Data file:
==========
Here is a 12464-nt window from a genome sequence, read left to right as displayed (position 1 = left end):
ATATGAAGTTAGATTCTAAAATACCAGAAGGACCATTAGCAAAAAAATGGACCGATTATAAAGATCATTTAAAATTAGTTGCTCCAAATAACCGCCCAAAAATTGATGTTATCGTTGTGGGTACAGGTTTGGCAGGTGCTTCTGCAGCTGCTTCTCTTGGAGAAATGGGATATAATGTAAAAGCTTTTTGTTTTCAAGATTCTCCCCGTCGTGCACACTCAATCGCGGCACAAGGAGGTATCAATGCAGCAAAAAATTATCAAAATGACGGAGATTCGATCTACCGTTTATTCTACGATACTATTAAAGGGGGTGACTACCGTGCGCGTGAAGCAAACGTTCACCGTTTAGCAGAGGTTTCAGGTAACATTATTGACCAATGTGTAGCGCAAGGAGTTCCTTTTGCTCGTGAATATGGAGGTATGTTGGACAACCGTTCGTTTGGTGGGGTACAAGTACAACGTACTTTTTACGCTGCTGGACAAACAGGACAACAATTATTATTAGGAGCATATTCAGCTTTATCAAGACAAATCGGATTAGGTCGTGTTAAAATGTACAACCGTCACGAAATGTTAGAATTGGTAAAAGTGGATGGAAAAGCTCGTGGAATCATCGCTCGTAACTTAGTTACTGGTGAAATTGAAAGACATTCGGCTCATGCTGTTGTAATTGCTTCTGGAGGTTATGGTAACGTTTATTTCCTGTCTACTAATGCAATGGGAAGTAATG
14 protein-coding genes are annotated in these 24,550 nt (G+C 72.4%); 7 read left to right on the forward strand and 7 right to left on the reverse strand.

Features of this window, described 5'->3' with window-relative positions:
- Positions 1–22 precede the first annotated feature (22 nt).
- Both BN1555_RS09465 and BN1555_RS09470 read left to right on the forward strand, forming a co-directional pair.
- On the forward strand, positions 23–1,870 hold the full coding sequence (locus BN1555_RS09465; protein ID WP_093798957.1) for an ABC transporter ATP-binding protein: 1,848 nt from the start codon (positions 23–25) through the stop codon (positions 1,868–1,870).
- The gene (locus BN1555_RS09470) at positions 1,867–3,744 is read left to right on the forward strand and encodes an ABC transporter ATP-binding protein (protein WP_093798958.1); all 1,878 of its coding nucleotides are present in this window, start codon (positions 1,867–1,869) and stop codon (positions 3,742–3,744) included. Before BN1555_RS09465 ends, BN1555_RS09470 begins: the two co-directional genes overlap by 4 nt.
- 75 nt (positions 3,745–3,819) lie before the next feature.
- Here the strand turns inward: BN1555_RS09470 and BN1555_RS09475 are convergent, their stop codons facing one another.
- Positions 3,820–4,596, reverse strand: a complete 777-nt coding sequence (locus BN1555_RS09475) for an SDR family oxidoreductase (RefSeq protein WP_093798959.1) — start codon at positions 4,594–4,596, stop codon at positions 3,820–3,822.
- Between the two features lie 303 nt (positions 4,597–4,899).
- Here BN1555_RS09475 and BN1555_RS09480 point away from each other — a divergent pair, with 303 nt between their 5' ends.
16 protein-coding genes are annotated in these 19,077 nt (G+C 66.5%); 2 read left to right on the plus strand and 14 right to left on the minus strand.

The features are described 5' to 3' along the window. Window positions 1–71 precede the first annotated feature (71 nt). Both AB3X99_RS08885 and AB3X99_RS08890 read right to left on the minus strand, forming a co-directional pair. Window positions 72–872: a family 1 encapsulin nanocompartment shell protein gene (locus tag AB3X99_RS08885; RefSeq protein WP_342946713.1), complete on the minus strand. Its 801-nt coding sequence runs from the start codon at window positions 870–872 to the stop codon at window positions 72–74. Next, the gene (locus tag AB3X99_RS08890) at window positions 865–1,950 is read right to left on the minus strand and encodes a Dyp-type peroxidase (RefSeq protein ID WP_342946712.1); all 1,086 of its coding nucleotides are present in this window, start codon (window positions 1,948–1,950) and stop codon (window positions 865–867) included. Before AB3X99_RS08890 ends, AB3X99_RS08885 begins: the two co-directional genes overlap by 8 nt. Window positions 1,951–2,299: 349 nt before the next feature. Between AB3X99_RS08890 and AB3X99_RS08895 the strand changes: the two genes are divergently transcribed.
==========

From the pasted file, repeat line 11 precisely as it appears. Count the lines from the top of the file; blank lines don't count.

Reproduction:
- Positions 3,820–4,596, reverse strand: a complete 777-nt coding sequence (locus BN1555_RS09475) for an SDR family oxidoreductase (RefSeq protein WP_093798959.1) — start codon at positions 4,594–4,596, stop codon at positions 3,820–3,822.